Accounting for the role of habit in regular saving
The present study combines insights from social psychology and economics by examining the role of savings habits in regular saving. As frequently practiced, automatic, and goal-facilitated behaviors, savings habits play a critical role in everyday financial decisions. Using the Self-Report Habit Index developed by Verplanken and Orbell (2003), we collected and analyzed survey data to (1) validate the role of habit in regular saving; (2) test whether participation in a savings program, the Individual Development Account program, facilitates habit formation; and (3) examine the role of habit in individual's perception of financial strain. The results showed that habit mattered for regular saving. It influenced savings amounts above and beyond Theory of Planned Behavior and deposit frequency measures. Habit strength increased over time during program participation and savings habits reduced the stress of financially difficult situations.
If you experience problems downloading a file, check if you have the proper application to view it first. In case of further problems read the IDEAS help page. Note that these files are not on the IDEAS site. Please be patient as the files may be large.
As the access to this document is restricted, you may want to look for a different version under "Related research" (further below) or search for a different version of it.
References listed on IDEAS
Please report citation or reference errors to , or , if you are the registered author of the cited work, log in to your RePEc Author Service profile, click on "citations" and make appropriate adjustments.:
- James J. Choi & David Laibson & Brigitte C. Madrian, 2004.
"Plan Design and 401(k) Savings Outcomes,"
NBER Working Papers
10486, National Bureau of Economic Research, Inc.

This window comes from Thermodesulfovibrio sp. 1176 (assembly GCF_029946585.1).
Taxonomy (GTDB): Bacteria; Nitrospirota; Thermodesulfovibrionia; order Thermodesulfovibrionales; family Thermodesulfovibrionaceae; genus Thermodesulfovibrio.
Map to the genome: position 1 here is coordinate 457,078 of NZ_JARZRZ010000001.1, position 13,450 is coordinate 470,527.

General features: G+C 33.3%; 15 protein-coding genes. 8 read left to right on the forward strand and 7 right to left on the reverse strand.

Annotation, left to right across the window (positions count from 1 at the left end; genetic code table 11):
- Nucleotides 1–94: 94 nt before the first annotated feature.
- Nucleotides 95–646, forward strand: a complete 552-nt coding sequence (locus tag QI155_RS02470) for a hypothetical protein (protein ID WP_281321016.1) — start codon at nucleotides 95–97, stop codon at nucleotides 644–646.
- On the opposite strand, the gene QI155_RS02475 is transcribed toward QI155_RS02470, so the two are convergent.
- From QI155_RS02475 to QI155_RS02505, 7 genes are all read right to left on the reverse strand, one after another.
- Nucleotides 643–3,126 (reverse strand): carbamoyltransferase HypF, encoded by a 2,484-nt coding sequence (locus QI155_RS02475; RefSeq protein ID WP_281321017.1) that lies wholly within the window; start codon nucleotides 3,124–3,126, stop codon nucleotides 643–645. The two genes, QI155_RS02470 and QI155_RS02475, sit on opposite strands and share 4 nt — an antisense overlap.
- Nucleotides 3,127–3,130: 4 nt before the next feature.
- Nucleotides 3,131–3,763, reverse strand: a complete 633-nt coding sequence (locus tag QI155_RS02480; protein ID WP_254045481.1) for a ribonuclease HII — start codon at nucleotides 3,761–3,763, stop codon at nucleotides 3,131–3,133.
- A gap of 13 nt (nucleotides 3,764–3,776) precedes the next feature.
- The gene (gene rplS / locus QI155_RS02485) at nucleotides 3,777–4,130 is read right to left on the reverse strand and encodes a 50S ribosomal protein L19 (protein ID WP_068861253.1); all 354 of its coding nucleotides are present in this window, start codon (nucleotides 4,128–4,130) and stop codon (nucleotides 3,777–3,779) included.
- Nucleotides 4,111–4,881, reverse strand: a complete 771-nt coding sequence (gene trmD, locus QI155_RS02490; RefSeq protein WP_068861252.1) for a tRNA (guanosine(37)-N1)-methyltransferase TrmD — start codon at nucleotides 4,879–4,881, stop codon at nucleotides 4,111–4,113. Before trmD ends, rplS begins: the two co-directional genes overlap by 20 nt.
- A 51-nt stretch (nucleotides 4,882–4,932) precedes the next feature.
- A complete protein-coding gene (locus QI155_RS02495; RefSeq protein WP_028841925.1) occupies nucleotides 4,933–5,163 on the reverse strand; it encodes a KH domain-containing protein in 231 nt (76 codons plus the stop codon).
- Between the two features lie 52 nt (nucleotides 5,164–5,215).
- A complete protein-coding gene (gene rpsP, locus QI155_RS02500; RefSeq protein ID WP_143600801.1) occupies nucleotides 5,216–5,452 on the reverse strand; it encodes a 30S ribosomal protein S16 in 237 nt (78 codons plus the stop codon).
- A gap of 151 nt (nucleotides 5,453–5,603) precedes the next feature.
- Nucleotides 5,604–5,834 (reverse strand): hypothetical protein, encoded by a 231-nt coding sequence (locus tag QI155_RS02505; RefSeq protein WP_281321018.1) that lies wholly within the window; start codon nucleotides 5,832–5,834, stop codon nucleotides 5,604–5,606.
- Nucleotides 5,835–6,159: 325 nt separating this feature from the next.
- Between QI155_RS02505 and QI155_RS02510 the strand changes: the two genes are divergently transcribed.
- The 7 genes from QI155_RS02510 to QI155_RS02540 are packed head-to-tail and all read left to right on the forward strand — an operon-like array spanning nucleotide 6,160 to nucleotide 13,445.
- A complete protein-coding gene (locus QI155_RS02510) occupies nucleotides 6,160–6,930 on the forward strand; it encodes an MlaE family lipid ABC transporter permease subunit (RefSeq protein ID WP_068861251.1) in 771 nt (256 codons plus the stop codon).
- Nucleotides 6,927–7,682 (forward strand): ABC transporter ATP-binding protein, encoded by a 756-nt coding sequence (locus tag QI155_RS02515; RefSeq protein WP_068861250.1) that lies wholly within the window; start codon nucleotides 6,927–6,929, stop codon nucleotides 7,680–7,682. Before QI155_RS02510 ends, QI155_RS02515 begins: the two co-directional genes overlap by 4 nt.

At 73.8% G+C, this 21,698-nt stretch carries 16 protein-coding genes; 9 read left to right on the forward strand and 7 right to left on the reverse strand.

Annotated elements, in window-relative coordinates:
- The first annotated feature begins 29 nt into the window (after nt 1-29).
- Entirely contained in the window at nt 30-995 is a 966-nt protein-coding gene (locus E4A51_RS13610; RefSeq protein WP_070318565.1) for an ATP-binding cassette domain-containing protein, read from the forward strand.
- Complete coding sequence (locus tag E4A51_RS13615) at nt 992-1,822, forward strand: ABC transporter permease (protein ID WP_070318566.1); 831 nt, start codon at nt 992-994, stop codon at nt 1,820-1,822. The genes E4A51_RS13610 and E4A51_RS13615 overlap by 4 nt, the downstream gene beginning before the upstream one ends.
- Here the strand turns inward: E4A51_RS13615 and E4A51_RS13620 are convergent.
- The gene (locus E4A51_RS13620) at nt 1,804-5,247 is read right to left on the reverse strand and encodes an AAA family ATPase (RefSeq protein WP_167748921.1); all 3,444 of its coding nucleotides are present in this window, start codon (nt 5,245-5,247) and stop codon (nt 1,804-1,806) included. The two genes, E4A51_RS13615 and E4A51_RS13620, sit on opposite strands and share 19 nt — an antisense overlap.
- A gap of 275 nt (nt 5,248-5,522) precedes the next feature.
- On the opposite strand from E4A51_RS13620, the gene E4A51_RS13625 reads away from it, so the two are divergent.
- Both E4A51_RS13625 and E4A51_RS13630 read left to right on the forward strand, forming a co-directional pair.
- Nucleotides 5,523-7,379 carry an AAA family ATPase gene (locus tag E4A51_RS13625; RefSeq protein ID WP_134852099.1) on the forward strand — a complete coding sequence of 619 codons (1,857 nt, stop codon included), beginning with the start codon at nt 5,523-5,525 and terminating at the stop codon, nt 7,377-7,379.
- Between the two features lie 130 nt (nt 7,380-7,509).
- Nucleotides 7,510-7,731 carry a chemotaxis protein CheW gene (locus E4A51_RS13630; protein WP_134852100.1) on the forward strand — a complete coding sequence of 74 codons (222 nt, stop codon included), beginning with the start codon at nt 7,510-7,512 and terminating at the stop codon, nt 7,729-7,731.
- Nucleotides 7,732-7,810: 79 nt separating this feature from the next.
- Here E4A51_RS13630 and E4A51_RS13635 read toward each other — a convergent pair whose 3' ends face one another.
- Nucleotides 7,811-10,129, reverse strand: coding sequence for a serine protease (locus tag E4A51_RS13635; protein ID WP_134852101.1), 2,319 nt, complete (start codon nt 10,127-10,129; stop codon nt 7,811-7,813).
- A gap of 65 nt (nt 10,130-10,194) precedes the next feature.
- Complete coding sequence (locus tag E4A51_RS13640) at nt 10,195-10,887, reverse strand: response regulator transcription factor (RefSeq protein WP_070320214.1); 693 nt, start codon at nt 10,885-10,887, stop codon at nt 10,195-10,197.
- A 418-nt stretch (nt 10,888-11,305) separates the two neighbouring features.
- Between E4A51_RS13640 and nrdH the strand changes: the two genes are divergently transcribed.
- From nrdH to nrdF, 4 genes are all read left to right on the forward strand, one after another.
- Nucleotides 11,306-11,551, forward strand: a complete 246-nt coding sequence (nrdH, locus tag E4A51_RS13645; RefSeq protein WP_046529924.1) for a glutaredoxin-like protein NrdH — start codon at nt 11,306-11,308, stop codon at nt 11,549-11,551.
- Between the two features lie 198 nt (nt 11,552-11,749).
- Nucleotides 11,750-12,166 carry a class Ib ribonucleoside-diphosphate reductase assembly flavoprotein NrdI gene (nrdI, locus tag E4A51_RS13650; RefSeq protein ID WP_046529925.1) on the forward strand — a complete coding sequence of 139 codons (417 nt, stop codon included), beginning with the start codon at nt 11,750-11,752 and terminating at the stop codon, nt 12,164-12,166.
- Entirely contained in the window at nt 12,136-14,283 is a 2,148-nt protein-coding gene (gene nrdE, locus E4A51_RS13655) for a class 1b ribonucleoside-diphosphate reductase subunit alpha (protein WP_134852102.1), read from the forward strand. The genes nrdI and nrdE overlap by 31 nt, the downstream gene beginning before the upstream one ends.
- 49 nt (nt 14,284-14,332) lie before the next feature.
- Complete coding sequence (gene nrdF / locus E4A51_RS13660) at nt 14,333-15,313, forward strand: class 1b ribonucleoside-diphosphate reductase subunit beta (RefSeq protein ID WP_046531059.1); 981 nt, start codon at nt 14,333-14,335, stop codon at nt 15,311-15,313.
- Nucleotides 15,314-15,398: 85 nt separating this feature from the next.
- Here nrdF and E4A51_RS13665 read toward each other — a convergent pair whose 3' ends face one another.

- Harry Markowitz, 1952. "The Utility of Wealth," Journal of Political Economy, University of Chicago Press, vol. 60, pages 151.
- Gary S. Becker, 1991.
"Habits, Addictions, and Traditions,"
University of Chicago - George G. Stigler Center for Study of Economy and State
71, Chicago - Center for Study of Economy and State.
- Livingstone, Sonia M. & Lunt, Peter K., 1992. "Predicting personal debt and debt repayment: Psychological, social and economic determinants," Journal of Economic Psychology, Elsevier, vol. 13(1), pages 111-134, March.
- Bettman, James R & Luce, Mary Frances & Payne, John W, 1998. " Constructive Consumer Choice Processes," Journal of Consumer Research, University of Chicago Press, vol. 25(3), pages 187-217, December.
- Michael Sherraden & Mark Schreiner & Sondra Beverly, 2003. "Income, Institutions, and Saving Performance in Individual Development Accounts," Economic Development Quarterly, , vol. 17(1), pages 95-112, February.
- Marco Caliendo & Sabine Kopeinig, 2008.
"Some Practical Guidance For The Implementation Of Propensity Score Matching,"
Journal of Economic Surveys,
Wiley Blackwell, vol. 22(1), pages 31-72, 02.
- Marco Caliendo & Sabine Kopeinig, 2005. "Some Practical Guidance for the Implementation of Propensity Score Matching," Discussion Papers of DIW Berlin 485, DIW Berlin, German Institute for Economic Research.